Colleen's thoughts on writing, directing and coaching, and her unique take on life itself!

Sunday, July 01, 2007

Is fairness a US doctrine?

If you define doctrine as a concept, idea, theory or set of principles, it is.

If you define doctrine as a regulation or rule, not so much.

There's a great clamor over the possibility of the US Federal Communications Commission re-creating something called the Fairness Doctrine - hysterically renamed the Equal Time Rule by opponents, which it is not.

Here's the more detailed history of the Fairness Doctrine.

Basically it gives the FCC the power to check with local broadcasters periodically to make certain real issues - issues that directly affect you and your local community - are covered by your local stations. More that there is an outlet for healthy debate about those subjects, not presenting just one point of view.

Not at the same time, not equal time, not presenting both sides back to back, but having other points of view presented at some time during the broadcast programming.

The public airwaves - so-called "free" airwaves supported by commercials - stations you can receive without cable or satellite dishes belong to the citizens of the United States of America.

The FCC grants a license to individuals and companies to broadcast programs in the "public interest, convenience and necessity."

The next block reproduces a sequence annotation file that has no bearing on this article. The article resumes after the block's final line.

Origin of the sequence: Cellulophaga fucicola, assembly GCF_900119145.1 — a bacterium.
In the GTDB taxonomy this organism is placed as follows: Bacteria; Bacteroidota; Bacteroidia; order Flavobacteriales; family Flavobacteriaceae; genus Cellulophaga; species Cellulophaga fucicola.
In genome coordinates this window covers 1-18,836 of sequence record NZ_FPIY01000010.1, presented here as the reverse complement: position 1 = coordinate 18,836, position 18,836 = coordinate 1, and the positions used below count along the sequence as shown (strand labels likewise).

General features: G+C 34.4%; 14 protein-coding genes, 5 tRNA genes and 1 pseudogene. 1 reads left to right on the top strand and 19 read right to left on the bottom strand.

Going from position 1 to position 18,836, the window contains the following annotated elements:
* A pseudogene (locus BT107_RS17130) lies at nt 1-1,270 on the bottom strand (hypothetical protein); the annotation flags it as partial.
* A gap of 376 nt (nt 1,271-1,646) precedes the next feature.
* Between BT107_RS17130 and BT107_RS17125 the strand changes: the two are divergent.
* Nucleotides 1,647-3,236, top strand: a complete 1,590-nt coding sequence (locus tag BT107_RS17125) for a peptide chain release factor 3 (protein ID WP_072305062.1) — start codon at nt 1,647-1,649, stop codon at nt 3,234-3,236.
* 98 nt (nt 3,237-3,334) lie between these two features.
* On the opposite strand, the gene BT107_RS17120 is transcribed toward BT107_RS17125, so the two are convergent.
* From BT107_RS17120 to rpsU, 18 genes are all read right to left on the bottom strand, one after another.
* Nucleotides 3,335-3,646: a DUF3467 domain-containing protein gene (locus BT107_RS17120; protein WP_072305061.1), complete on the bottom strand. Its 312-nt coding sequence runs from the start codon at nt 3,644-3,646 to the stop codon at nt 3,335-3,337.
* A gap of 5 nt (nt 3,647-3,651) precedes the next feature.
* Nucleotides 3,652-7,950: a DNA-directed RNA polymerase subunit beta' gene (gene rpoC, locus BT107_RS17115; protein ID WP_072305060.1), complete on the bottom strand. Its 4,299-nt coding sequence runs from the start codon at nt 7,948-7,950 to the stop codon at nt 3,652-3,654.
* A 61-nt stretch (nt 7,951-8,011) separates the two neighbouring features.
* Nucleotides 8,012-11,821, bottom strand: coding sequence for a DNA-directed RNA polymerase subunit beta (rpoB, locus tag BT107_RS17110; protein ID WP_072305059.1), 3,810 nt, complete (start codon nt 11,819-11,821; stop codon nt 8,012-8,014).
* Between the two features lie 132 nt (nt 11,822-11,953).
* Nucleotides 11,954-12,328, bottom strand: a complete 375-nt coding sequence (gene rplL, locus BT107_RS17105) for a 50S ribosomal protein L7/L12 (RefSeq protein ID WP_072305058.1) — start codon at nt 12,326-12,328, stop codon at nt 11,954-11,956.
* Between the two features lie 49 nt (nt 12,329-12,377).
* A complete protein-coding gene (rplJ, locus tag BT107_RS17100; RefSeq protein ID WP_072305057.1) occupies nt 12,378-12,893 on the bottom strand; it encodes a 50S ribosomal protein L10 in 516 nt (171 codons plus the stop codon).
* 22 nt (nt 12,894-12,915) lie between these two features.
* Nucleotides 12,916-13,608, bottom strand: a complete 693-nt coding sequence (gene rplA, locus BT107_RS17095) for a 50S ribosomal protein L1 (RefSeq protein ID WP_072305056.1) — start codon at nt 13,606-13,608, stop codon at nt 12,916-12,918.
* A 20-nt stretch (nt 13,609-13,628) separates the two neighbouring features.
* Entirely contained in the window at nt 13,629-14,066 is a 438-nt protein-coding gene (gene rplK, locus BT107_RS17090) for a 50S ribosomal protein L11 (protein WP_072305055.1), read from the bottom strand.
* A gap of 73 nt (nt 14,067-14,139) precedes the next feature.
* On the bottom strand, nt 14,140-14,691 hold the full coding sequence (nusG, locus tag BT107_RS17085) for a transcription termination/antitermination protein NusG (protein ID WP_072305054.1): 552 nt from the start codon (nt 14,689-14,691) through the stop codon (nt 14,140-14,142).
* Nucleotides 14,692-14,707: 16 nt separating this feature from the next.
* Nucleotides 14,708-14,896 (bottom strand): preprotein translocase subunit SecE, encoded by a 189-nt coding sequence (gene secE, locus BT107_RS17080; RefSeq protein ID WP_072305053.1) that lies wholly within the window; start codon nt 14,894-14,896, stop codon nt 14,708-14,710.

Networks like CBS, NBC, ABC and FOX offer news and entertainment programs to local licensees. The local station is ultimately responsible for every second of everything it airs. That's why local station managers can refuse to air network programs it doesn't like, agree with or feels is inappropriate for the community for which it broadcasts. By definition, networks don't focus on local issues of your community.

In the industry, the "joke" is that the FCC license is not seen as a means to inform and empower local viewers, but a license to make money for its owners without regard for viewers and listeners.

I worked in radio and television news when the Fairness Doctrine was in place, and our guidelines were to make sure that both sides were aired some time in our broadcast schedule. Again, not at the same time, not including equal time or in the same time period, back to back, but at some time during our programming schedule.

The way the stations determined what issues most concerned the community was to interview community leaders about the subjects they believed were of most concern to them and their groups and that needed to be brought to the community's attention.